Significantly, Kayam is not an isolated phenomenon, but a part of a growing Jewish environmental movement that includes a new summer camp in New York (Eden Village Camp), an annual food conference in California (Hazon), a residential farming community in Connecticut (Adamah), and several other innovative programs across the country. There is also the production of new religious and cultural writings on issues of theology, ethics, and ritual practice (see, for example, articles in Tikkun an Zeek, and books published by Jewish Lights).

I do not know how widespread this American Jewish "green" movement is at present or where it is headed, but I am excited to be a part of it, because unless Jews are actively engaged in the great issues of our time, and doing so consciously as Jews, Judaism will stagnate and cease to be meaningful to its adherents and irrelevant to the world at large. And to my mind, the current environmental crisis is among the greatest issues (if not the greatest issue) facing humanity. To put it simply, if we do not develop patterns of sustainable living, the world as we know it may not survive.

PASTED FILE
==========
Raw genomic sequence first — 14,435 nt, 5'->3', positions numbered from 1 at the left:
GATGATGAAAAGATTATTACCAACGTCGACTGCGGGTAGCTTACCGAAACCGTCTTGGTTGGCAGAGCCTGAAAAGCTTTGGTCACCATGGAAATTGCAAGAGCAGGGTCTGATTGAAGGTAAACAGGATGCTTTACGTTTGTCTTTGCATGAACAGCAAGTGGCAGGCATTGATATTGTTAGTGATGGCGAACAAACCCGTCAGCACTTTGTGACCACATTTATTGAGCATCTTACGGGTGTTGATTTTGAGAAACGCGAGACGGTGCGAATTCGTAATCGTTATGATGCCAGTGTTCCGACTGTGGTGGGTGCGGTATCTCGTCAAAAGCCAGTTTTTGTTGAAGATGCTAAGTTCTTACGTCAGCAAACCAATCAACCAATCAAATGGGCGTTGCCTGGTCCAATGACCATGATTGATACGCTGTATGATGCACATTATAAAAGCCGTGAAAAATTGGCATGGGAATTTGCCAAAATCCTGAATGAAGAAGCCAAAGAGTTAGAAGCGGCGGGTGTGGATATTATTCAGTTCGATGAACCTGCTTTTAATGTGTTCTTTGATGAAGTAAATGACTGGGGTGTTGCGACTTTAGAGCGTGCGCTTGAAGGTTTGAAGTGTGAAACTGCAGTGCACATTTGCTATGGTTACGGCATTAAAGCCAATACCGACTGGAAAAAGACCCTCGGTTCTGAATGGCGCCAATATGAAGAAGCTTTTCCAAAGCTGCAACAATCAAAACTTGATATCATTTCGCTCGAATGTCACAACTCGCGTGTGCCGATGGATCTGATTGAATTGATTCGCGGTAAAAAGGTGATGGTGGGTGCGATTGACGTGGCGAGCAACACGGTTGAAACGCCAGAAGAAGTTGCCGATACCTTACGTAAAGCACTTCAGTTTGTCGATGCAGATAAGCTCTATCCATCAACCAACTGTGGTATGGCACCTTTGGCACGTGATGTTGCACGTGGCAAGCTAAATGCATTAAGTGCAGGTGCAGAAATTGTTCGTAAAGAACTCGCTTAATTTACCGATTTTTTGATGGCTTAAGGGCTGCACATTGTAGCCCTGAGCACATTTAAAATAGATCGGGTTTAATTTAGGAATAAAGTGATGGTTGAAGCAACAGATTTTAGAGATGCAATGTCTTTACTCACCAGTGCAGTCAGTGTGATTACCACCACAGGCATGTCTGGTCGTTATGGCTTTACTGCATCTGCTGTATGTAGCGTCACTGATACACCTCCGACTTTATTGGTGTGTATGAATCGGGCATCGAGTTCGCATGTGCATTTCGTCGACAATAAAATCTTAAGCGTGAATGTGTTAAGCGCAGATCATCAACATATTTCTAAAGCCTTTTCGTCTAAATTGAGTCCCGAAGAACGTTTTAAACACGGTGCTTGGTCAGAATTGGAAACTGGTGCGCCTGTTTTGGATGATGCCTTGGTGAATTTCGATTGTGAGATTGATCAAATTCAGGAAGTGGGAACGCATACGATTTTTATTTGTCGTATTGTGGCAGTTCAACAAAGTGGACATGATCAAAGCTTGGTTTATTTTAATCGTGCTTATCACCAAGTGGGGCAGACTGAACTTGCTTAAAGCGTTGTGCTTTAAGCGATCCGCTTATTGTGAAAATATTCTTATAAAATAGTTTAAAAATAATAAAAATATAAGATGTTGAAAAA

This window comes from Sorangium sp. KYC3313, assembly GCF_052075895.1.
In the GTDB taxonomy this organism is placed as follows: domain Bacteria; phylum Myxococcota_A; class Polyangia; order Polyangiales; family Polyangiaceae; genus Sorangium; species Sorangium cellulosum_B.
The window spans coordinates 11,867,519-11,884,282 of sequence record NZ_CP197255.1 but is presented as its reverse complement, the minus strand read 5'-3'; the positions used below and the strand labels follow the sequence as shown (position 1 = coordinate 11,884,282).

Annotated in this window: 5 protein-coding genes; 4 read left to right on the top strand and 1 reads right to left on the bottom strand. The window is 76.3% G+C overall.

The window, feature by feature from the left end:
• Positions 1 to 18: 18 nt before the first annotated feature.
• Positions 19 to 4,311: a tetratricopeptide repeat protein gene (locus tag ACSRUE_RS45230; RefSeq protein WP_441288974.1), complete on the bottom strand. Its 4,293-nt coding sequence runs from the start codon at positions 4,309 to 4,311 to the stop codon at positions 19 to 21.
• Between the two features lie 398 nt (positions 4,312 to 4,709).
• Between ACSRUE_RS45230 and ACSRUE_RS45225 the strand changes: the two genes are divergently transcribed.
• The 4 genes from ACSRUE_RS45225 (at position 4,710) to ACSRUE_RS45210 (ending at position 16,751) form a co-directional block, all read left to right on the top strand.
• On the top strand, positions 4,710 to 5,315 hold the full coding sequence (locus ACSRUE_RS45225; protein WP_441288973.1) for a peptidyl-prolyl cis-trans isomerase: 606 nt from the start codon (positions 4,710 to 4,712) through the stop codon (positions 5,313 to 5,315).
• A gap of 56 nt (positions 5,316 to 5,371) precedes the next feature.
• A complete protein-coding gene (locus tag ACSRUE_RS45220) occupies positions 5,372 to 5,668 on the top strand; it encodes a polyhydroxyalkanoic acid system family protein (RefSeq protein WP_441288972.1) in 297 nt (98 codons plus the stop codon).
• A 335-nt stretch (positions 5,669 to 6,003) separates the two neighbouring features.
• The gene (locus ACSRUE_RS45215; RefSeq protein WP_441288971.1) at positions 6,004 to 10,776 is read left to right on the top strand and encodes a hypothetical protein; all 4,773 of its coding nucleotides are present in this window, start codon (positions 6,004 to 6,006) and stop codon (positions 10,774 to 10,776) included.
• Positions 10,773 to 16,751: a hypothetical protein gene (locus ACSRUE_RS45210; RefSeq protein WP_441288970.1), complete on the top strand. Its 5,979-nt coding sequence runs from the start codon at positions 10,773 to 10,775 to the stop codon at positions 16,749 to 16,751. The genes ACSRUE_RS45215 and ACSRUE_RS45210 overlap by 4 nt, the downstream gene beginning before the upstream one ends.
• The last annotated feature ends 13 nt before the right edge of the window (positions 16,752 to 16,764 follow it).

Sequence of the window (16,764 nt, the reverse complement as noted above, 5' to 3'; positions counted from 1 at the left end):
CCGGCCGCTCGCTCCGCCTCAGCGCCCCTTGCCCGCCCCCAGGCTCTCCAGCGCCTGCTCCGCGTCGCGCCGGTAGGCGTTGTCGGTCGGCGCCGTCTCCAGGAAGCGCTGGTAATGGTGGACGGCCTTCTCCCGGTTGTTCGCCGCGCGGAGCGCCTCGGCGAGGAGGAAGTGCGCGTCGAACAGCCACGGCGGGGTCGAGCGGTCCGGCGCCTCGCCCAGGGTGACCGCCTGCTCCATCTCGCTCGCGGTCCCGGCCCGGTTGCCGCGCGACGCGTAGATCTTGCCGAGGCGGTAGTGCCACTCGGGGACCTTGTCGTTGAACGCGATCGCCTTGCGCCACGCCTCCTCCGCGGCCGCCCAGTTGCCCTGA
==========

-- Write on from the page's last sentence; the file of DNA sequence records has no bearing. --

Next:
Of course, the first step we Jews must take in engaging the environmental crisis is recognizing that we are a part of a much larger web of life -- human, animal, vegetable and mineral. We cannot worry only about our own community; we must also develop a global ethic in which we see ourselves as part of a vast, intricate, and interdependent cosmos.

I believe that the Jewish tradition has several key insights to bring to bear on the environmental crisis that will help strengthen both the Jewish community and the wider world. Here I offer but two examples.